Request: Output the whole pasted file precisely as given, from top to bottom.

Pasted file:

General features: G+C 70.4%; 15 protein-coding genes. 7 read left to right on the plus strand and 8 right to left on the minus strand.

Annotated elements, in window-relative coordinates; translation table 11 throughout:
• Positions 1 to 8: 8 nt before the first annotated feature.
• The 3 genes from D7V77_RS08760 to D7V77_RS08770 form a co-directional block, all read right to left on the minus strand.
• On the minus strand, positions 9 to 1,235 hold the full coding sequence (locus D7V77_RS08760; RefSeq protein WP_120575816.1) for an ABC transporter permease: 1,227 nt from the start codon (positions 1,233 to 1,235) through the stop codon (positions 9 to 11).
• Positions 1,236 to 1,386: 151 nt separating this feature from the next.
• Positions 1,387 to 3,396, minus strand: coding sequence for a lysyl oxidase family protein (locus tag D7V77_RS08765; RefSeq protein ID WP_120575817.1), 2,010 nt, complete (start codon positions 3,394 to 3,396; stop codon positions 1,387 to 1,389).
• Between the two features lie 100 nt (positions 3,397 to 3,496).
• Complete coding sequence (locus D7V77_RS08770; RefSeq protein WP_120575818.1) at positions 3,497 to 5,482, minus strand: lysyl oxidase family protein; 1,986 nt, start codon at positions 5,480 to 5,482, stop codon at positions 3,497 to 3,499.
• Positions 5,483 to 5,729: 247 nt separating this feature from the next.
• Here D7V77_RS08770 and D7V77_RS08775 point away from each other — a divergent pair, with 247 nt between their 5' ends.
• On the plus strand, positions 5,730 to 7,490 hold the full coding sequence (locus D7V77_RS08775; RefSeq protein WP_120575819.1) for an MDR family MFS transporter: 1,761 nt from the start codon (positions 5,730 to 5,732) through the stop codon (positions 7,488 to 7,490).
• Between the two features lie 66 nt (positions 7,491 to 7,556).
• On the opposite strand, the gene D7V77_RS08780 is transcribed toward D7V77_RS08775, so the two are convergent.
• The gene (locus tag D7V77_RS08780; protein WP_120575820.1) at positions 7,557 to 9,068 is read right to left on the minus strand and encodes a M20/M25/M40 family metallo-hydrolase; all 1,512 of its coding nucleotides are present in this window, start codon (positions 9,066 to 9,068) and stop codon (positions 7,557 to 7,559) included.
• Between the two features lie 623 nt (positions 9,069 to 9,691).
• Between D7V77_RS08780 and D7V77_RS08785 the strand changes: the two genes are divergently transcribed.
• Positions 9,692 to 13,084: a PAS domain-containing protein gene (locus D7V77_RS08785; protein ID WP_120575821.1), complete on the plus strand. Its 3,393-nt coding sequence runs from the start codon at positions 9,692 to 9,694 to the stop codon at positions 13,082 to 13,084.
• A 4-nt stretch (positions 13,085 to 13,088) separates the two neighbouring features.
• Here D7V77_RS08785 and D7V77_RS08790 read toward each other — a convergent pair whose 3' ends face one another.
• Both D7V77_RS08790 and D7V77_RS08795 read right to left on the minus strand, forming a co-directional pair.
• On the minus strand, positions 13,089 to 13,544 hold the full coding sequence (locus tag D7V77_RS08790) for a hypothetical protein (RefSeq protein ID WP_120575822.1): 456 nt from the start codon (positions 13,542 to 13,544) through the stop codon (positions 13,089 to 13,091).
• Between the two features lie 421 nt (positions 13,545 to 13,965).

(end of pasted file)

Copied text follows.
General features: G+C 70.4%; 15 protein-coding genes. 7 read left to right on the plus strand and 8 right to left on the minus strand.

Annotated elements, in window-relative coordinates; translation table 11 throughout:
• Positions 1 to 8: 8 nt before the first annotated feature.
• The 3 genes from D7V77_RS08760 to D7V77_RS08770 form a co-directional block, all read right to left on the minus strand.
• On the minus strand, positions 9 to 1,235 hold the full coding sequence (locus D7V77_RS08760; RefSeq protein WP_120575816.1) for an ABC transporter permease: 1,227 nt from the start codon (positions 1,233 to 1,235) through the stop codon (positions 9 to 11).
• Positions 1,236 to 1,386: 151 nt separating this feature from the next.
• Positions 1,387 to 3,396, minus strand: coding sequence for a lysyl oxidase family protein (locus tag D7V77_RS08765; RefSeq protein ID WP_120575817.1), 2,010 nt, complete (start codon positions 3,394 to 3,396; stop codon positions 1,387 to 1,389).
• Between the two features lie 100 nt (positions 3,397 to 3,496).
• Complete coding sequence (locus D7V77_RS08770; RefSeq protein WP_120575818.1) at positions 3,497 to 5,482, minus strand: lysyl oxidase family protein; 1,986 nt, start codon at positions 5,480 to 5,482, stop codon at positions 3,497 to 3,499.
• Positions 5,483 to 5,729: 247 nt separating this feature from the next.
• Here D7V77_RS08770 and D7V77_RS08775 point away from each other — a divergent pair, with 247 nt between their 5' ends.
• On the plus strand, positions 5,730 to 7,490 hold the full coding sequence (locus D7V77_RS08775; RefSeq protein WP_120575819.1) for an MDR family MFS transporter: 1,761 nt from the start codon (positions 5,730 to 5,732) through the stop codon (positions 7,488 to 7,490).
• Between the two features lie 66 nt (positions 7,491 to 7,556).
• On the opposite strand, the gene D7V77_RS08780 is transcribed toward D7V77_RS08775, so the two are convergent.
• The gene (locus tag D7V77_RS08780; protein WP_120575820.1) at positions 7,557 to 9,068 is read right to left on the minus strand and encodes a M20/M25/M40 family metallo-hydrolase; all 1,512 of its coding nucleotides are present in this window, start codon (positions 9,066 to 9,068) and stop codon (positions 7,557 to 7,559) included.
• Between the two features lie 623 nt (positions 9,069 to 9,691).
• Between D7V77_RS08780 and D7V77_RS08785 the strand changes: the two genes are divergently transcribed.
• Positions 9,692 to 13,084: a PAS domain-containing protein gene (locus D7V77_RS08785; protein ID WP_120575821.1), complete on the plus strand. Its 3,393-nt coding sequence runs from the start codon at positions 9,692 to 9,694 to the stop codon at positions 13,082 to 13,084.
• A 4-nt stretch (positions 13,085 to 13,088) separates the two neighbouring features.
• Here D7V77_RS08785 and D7V77_RS08790 read toward each other — a convergent pair whose 3' ends face one another.
• Both D7V77_RS08790 and D7V77_RS08795 read right to left on the minus strand, forming a co-directional pair.
• On the minus strand, positions 13,089 to 13,544 hold the full coding sequence (locus tag D7V77_RS08790) for a hypothetical protein (RefSeq protein ID WP_120575822.1): 456 nt from the start codon (positions 13,542 to 13,544) through the stop codon (positions 13,089 to 13,091).
• Between the two features lie 421 nt (positions 13,545 to 13,965).